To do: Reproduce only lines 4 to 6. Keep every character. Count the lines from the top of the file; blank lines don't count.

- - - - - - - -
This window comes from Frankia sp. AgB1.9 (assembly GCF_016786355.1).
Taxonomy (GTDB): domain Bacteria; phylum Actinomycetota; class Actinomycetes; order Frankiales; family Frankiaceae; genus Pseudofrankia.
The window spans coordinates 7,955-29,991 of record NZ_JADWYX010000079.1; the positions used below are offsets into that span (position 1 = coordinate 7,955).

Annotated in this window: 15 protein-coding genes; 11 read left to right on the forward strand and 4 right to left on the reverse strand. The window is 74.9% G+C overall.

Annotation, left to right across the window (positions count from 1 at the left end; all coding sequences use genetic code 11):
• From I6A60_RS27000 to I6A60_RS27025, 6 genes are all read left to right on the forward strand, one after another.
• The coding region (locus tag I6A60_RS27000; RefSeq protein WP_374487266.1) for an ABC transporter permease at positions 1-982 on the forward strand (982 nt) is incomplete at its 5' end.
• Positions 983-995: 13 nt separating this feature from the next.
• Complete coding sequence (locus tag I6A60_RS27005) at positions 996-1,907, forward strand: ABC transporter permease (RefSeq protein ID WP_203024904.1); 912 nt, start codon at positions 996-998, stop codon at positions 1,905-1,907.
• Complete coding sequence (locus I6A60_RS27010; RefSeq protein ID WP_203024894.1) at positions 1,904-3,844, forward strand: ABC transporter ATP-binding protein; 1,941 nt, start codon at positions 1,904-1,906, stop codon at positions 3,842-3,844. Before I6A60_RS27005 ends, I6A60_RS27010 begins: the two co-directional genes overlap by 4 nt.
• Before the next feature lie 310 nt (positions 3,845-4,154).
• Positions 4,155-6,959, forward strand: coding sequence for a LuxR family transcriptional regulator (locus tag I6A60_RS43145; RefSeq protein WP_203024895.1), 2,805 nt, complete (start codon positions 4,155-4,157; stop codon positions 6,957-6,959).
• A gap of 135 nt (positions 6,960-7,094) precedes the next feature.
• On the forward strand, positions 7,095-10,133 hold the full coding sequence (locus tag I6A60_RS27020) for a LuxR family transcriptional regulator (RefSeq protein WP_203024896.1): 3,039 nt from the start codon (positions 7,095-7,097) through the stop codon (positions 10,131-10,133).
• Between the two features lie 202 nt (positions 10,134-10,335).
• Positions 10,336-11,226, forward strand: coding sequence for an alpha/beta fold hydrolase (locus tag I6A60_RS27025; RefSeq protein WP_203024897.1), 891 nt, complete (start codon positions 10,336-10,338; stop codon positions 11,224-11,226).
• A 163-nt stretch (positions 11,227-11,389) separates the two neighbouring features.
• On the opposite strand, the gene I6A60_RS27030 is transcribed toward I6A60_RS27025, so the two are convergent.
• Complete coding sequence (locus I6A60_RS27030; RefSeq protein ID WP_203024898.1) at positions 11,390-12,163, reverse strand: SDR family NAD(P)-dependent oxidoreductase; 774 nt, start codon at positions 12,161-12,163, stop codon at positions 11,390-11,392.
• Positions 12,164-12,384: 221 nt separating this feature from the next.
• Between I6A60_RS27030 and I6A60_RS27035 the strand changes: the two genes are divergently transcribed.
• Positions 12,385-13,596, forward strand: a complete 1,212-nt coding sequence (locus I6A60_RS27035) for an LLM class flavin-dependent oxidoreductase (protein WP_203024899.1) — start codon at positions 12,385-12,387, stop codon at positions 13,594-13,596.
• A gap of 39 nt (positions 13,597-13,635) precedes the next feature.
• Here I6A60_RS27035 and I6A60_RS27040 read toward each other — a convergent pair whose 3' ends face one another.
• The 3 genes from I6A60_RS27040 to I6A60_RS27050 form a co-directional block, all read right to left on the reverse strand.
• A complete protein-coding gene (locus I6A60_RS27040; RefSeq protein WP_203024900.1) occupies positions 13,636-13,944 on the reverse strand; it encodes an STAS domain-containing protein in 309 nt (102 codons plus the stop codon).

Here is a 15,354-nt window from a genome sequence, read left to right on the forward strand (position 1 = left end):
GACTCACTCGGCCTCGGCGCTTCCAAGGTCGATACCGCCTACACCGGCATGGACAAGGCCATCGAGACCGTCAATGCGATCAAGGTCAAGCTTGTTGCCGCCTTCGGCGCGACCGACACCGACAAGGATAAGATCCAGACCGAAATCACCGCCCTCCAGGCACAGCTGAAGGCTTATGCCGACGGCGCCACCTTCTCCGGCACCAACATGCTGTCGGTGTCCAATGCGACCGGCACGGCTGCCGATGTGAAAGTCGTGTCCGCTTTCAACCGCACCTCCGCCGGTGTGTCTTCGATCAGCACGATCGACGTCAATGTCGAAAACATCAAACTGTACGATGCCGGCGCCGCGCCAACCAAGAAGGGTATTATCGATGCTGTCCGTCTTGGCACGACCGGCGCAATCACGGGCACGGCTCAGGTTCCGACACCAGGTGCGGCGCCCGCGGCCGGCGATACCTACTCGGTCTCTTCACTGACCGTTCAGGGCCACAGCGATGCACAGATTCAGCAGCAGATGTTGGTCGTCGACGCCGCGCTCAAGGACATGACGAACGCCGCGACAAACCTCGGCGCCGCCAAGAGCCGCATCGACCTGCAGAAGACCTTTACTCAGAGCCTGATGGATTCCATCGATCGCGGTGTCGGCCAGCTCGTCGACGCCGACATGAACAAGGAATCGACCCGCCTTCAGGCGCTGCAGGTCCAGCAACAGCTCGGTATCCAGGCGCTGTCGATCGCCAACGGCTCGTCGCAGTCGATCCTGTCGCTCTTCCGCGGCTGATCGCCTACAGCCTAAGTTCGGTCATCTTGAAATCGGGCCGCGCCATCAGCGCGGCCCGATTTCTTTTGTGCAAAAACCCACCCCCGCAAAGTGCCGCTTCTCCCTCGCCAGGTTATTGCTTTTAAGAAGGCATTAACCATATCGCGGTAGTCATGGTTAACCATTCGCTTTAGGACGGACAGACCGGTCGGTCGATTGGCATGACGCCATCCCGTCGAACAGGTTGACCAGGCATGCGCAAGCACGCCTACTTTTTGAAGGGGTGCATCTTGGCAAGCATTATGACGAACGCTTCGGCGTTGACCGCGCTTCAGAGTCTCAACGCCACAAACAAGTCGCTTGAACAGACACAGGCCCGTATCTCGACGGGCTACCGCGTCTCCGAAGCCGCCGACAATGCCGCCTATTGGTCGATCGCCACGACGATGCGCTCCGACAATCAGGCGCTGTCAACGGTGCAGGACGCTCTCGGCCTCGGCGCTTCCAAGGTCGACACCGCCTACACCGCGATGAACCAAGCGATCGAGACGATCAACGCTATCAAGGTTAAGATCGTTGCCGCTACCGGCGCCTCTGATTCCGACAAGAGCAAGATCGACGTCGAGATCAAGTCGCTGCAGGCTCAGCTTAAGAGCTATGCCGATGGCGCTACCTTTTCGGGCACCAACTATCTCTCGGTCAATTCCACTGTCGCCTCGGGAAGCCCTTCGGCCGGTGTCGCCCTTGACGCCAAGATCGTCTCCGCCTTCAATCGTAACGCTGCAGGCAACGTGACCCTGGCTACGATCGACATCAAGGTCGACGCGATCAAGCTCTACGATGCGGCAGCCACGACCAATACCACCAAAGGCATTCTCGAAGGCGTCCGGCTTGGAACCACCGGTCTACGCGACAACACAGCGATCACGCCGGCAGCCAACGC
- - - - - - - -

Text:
Annotated in this window: 15 protein-coding genes; 11 read left to right on the forward strand and 4 right to left on the reverse strand. The window is 74.9% G+C overall.

Annotation, left to right across the window (positions count from 1 at the left end; all coding sequences use genetic code 11):
• From I6A60_RS27000 to I6A60_RS27025, 6 genes are all read left to right on the forward strand, one after another.